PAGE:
I work out the case $d=2$ below. I didn't check everything carefully, so hopefully there are no errors.

Up to homothety, any lattice is equivalent to one generated by the complex numbers $1,z$ with $z \in \mathbb{H}$. In fact, $z$ can be chosen to lie in the standard fundamental domain for $SL_2(\mathbb{Z}) \backslash \mathbb{H}$. To make such a lattice unimodular, we simply re-scale by a scalar $\lambda > 0$ to get $\lambda, \lambda z$ with $\lambda = y^{-1/2}$. Here $z= x +i y$, $y>0$. Then any element of the lattice $\Lambda$ may be written uniquely as $\lambda cz + \lambda d $ with $(c,d) \in \mathbb{Z}^2$, $(c,d) \neq (0,0)$. The sum in question, in this notation, is then
$$\sum_{0 < |\lambda cz + \lambda d | < R} |\lambda cz + \lambda d |^{-2}.$$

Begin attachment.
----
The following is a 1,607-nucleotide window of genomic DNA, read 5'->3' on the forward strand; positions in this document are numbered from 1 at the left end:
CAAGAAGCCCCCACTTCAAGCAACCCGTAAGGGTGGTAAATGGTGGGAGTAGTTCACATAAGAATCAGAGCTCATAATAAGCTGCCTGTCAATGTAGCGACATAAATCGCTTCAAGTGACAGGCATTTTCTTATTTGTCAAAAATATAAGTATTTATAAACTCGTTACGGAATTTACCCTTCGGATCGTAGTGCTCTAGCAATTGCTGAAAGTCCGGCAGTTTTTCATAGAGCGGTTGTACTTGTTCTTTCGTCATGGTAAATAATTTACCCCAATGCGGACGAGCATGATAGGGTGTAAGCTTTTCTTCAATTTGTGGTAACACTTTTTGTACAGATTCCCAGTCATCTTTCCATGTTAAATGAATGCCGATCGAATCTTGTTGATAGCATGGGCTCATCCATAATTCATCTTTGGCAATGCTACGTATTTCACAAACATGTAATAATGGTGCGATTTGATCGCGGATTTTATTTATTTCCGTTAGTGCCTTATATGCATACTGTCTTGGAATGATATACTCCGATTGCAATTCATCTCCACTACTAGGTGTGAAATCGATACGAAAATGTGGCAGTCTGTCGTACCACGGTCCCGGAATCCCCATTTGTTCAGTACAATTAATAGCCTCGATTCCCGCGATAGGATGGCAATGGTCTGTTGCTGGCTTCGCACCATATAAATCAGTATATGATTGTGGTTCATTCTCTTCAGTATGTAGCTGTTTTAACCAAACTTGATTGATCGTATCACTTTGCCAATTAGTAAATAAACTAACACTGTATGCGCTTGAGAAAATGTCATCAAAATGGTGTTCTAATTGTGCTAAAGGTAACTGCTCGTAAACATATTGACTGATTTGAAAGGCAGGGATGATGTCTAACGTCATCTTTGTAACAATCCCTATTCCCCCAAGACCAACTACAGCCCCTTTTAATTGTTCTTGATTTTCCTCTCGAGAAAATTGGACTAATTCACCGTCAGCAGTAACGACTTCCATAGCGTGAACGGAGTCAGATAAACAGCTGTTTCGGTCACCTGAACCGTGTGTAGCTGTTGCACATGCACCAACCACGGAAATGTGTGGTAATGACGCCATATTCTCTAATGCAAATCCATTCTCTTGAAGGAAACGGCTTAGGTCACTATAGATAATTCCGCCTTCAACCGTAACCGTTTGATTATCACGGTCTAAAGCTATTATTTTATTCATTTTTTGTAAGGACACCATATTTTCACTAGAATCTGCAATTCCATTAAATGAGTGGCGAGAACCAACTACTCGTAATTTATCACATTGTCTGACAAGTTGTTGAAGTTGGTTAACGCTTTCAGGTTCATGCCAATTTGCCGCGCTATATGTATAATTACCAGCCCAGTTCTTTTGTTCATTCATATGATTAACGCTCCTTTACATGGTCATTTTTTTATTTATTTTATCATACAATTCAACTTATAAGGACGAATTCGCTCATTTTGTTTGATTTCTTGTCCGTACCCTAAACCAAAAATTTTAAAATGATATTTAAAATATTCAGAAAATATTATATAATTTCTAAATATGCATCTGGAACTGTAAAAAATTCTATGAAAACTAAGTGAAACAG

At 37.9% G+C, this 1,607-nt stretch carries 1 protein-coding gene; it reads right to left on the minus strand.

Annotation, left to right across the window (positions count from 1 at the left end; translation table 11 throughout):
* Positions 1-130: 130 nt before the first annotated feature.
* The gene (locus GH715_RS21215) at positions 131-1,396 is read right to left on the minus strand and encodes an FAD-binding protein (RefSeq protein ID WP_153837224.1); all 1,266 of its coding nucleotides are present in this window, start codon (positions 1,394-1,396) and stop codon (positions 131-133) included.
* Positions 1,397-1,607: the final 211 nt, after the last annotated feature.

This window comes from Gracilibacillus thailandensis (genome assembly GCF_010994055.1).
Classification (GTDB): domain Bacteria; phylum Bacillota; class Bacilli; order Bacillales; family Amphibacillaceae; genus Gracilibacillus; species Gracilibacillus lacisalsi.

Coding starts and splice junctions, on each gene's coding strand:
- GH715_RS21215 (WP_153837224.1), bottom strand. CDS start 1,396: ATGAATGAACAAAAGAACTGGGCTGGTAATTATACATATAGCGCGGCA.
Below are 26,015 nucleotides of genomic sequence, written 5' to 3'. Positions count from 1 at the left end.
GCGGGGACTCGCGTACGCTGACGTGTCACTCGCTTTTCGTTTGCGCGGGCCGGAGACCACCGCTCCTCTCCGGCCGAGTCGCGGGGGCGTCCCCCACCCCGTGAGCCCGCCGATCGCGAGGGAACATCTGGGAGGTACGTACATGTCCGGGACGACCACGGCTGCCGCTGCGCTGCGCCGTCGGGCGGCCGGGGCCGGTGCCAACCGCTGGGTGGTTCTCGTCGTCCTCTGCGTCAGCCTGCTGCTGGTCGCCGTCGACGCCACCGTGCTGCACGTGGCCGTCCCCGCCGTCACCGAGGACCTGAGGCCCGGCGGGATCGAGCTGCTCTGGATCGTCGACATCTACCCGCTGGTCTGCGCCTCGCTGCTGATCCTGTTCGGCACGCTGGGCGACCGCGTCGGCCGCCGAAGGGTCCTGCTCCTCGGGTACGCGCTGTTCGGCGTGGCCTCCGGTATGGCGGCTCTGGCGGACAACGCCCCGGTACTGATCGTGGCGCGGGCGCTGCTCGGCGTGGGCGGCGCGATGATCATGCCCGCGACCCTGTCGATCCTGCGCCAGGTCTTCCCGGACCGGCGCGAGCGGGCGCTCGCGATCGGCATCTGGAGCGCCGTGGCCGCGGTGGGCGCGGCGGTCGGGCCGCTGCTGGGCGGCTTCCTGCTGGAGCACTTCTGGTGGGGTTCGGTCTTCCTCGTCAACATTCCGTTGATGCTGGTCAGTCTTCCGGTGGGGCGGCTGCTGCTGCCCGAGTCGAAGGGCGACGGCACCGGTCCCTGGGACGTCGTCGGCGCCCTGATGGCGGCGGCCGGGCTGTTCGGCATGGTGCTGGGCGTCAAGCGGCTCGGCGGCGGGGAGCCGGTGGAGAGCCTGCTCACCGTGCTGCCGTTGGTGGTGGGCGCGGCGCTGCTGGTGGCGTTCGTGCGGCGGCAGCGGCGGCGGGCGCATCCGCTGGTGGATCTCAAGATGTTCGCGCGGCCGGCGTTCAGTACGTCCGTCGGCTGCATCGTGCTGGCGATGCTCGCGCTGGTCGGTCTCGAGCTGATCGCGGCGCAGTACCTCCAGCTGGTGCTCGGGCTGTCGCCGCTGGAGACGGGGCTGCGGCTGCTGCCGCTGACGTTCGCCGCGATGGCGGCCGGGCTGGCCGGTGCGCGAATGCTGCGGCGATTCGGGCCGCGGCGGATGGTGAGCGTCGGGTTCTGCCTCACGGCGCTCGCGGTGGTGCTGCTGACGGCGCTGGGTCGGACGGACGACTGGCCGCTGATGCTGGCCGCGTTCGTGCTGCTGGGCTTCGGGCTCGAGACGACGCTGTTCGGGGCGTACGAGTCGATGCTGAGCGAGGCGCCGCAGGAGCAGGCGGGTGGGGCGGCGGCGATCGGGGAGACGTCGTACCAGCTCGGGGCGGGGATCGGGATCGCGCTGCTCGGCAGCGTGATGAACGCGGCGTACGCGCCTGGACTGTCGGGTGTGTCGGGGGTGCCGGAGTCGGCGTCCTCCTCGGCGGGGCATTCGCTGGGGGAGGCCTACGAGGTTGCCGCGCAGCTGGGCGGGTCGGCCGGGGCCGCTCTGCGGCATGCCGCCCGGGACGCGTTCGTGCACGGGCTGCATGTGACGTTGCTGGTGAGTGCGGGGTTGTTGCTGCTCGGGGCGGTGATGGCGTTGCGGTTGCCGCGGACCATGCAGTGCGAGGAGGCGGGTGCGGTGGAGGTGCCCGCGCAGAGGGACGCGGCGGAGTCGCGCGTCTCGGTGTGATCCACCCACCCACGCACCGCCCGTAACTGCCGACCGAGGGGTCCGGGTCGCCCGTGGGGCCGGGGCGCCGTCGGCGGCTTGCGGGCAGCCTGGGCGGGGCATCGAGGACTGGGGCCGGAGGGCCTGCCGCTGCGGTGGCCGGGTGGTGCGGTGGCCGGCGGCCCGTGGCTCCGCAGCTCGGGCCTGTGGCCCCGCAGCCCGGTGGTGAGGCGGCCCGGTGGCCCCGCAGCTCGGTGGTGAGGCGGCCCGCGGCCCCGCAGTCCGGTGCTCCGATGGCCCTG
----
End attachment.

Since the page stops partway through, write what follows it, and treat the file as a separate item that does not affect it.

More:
By a Perron-type formula, we can evaluate such a sum asymptotically by a contour integral of the form
$$\lim_{T \rightarrow \infty} \frac{1}{2 \pi i} \int_{\sigma - iT}^{\sigma + iT} R^s F(s) \frac{ds}{s},$$
where $$F(s) = \sum_{(c,d) \neq (0,0)} |\lambda cz + \lambda d |^{-2-s}.$$
In practice, all that matters is the analytic behavior of $F(s)$ near $s=0$.

Now $F(s)$ is closely related to the Eisenstein series $E(z,s)$ defined by
$$E(z,s) = \frac{1}{2} \sum_{\gcd(c,d) =1 } \frac{y^s}{|cz+d|^{2s}} = \frac12 \frac{1}{\zeta(2s)} \sum_{(c,d) \neq (0,0)} \frac{y^s}{|cz+d|^{2s}}.$$
Unless I made a mistake, a short calculation (pulling out a gcd to give the zeta function) gives $F(s) = 2 \zeta(2+s) E(z,1+\frac{s}{2}).$

The constant $c_1$ only depends on the residue of $F(s)$ at $s=0$, which one can surely calculate quite easily; it does not depend on the lattice of course. To get $c_2$ one needs to calculate the next term in the Laurent expansion of $F(s)$, which I believe equals a constant minus $\log y^{1/2} |\eta(z)|^2$. Here this function $f(z)=\log y^{1/2} |\eta(z)|^2$ is $SL_2(\mathbb{Z})$-invariant. Now $f(z)$ depends on $z$, and so yes $c_2$ depends on the lattice in a rather interesting way.

I wager that for $d \geq 3$ one needs to find the relevant Eisenstein series and its Laurent expansion.